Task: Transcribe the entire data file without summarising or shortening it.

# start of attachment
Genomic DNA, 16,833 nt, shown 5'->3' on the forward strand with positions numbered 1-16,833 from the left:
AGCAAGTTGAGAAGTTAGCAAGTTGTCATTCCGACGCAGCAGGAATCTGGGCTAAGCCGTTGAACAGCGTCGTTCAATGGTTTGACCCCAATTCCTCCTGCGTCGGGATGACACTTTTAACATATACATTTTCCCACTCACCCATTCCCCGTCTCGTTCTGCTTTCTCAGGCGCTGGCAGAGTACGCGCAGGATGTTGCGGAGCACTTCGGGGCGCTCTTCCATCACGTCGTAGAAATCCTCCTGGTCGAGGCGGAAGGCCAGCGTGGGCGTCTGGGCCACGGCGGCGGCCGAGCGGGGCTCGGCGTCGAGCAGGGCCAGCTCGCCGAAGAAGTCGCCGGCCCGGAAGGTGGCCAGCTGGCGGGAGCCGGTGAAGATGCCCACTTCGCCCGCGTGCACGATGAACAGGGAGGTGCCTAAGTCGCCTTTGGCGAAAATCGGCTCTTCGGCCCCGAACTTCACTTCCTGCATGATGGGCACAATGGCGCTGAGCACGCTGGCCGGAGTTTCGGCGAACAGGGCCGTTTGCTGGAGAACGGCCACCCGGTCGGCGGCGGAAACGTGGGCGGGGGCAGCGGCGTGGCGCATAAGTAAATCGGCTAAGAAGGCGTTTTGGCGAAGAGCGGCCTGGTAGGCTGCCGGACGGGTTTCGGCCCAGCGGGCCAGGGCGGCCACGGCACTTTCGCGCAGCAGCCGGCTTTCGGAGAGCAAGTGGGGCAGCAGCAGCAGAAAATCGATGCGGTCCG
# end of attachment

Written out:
Genomic DNA, 16,833 nt, shown 5'->3' on the forward strand with positions numbered 1-16,833 from the left:
AGCAAGTTGAGAAGTTAGCAAGTTGTCATTCCGACGCAGCAGGAATCTGGGCTAAGCCGTTGAACAGCGTCGTTCAATGGTTTGACCCCAATTCCTCCTGCGTCGGGATGACACTTTTAACATATACATTTTCCCACTCACCCATTCCCCGTCTCGTTCTGCTTTCTCAGGCGCTGGCAGAGTACGCGCAGGATGTTGCGGAGCACTTCGGGGCGCTCTTCCATCACGTCGTAGAAATCCTCCTGGTCGAGGCGGAAGGCCAGCGTGGGCGTCTGGGCCACGGCGGCGGCCGAGCGGGGCTCGGCGTCGAGCAGGGCCAGCTCGCCGAAGAAGTCGCCGGCCCGGAAGGTGGCCAGCTGGCGGGAGCCGGTGAAGATGCCCACTTCGCCCGCGTGCACGATGAACAGGGAGGTGCCTAAGTCGCCTTTGGCGAAAATCGGCTCTTCGGCCCCGAACTTCACTTCCTGCATGATGGGCACAATGGCGCTGAGCACGCTGGCCGGAGTTTCGGCGAACAGGGCCGTTTGCTGGAGAACGGCCACCCGGTCGGCGGCGGAAACGTGGGCGGGGGCAGCGGCGTGGCGCATAAGTAAATCGGCTAAGAAGGCGTTTTGGCGAAGAGCGGCCTGGTAGGCTGCCGGACGGGTTTCGGCCCAGCGGGCCAGGGCGGCCACGGCACTTTCGCGCAGCAGCCGGCTTTCGGAGAGCAAGTGGGGCAGCAGCAGCAGAAAATCGATGCGGTCCG